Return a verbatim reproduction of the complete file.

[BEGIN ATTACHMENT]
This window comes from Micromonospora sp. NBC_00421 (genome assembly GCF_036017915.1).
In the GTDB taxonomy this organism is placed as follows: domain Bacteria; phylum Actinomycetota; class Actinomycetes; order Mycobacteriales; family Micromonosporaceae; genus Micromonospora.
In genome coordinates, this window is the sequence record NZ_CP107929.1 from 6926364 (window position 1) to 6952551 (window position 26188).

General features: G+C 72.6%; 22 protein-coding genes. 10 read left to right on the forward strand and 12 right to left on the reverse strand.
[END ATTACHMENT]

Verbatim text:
This window comes from Micromonospora sp. NBC_00421 (genome assembly GCF_036017915.1).
In the GTDB taxonomy this organism is placed as follows: domain Bacteria; phylum Actinomycetota; class Actinomycetes; order Mycobacteriales; family Micromonosporaceae; genus Micromonospora.
In genome coordinates, this window is the sequence record NZ_CP107929.1 from 6926364 (window position 1) to 6952551 (window position 26188).

General features: G+C 72.6%; 22 protein-coding genes. 10 read left to right on the forward strand and 12 right to left on the reverse strand.